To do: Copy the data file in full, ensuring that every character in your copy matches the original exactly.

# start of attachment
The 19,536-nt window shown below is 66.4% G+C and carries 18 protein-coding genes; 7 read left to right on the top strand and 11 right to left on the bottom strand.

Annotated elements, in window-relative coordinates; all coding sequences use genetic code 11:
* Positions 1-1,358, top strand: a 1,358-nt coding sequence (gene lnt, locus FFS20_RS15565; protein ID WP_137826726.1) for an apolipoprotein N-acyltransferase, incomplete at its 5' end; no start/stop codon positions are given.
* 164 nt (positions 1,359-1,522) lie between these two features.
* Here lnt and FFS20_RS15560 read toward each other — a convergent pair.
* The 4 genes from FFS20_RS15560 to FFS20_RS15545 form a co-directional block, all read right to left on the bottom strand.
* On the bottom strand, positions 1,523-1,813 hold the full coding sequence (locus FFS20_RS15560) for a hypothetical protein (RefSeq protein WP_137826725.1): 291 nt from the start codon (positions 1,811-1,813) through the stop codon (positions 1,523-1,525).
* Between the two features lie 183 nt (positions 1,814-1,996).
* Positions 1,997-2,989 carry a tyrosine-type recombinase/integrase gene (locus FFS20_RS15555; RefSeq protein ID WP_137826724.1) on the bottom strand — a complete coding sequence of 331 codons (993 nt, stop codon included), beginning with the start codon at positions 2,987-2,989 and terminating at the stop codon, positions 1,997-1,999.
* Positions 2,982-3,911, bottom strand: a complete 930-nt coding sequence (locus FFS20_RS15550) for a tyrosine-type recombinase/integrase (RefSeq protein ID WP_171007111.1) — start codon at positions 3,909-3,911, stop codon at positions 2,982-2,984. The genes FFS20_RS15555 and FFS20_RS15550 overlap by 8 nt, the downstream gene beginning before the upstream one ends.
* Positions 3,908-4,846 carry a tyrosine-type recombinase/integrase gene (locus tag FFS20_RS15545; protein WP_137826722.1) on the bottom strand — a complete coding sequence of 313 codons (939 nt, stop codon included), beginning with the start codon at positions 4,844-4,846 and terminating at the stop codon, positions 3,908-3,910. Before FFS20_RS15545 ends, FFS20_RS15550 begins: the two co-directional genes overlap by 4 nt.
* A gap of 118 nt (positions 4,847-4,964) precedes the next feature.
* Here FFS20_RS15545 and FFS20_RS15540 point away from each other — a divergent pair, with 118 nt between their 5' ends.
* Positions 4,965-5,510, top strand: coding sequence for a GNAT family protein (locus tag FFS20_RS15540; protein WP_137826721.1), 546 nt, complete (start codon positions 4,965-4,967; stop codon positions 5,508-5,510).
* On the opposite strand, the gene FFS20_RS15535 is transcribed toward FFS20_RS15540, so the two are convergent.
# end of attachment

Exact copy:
The 19,536-nt window shown below is 66.4% G+C and carries 18 protein-coding genes; 7 read left to right on the top strand and 11 right to left on the bottom strand.

Annotated elements, in window-relative coordinates; all coding sequences use genetic code 11:
* Positions 1-1,358, top strand: a 1,358-nt coding sequence (gene lnt, locus FFS20_RS15565; protein ID WP_137826726.1) for an apolipoprotein N-acyltransferase, incomplete at its 5' end; no start/stop codon positions are given.
* 164 nt (positions 1,359-1,522) lie between these two features.
* Here lnt and FFS20_RS15560 read toward each other — a convergent pair.
* The 4 genes from FFS20_RS15560 to FFS20_RS15545 form a co-directional block, all read right to left on the bottom strand.
* On the bottom strand, positions 1,523-1,813 hold the full coding sequence (locus FFS20_RS15560) for a hypothetical protein (RefSeq protein WP_137826725.1): 291 nt from the start codon (positions 1,811-1,813) through the stop codon (positions 1,523-1,525).
* Between the two features lie 183 nt (positions 1,814-1,996).
* Positions 1,997-2,989 carry a tyrosine-type recombinase/integrase gene (locus FFS20_RS15555; RefSeq protein ID WP_137826724.1) on the bottom strand — a complete coding sequence of 331 codons (993 nt, stop codon included), beginning with the start codon at positions 2,987-2,989 and terminating at the stop codon, positions 1,997-1,999.
* Positions 2,982-3,911, bottom strand: a complete 930-nt coding sequence (locus FFS20_RS15550) for a tyrosine-type recombinase/integrase (RefSeq protein ID WP_171007111.1) — start codon at positions 3,909-3,911, stop codon at positions 2,982-2,984. The genes FFS20_RS15555 and FFS20_RS15550 overlap by 8 nt, the downstream gene beginning before the upstream one ends.
* Positions 3,908-4,846 carry a tyrosine-type recombinase/integrase gene (locus tag FFS20_RS15545; protein WP_137826722.1) on the bottom strand — a complete coding sequence of 313 codons (939 nt, stop codon included), beginning with the start codon at positions 4,844-4,846 and terminating at the stop codon, positions 3,908-3,910. Before FFS20_RS15545 ends, FFS20_RS15550 begins: the two co-directional genes overlap by 4 nt.
* A gap of 118 nt (positions 4,847-4,964) precedes the next feature.
* Here FFS20_RS15545 and FFS20_RS15540 point away from each other — a divergent pair, with 118 nt between their 5' ends.
* Positions 4,965-5,510, top strand: coding sequence for a GNAT family protein (locus tag FFS20_RS15540; protein WP_137826721.1), 546 nt, complete (start codon positions 4,965-4,967; stop codon positions 5,508-5,510).
* On the opposite strand, the gene FFS20_RS15535 is transcribed toward FFS20_RS15540, so the two are convergent.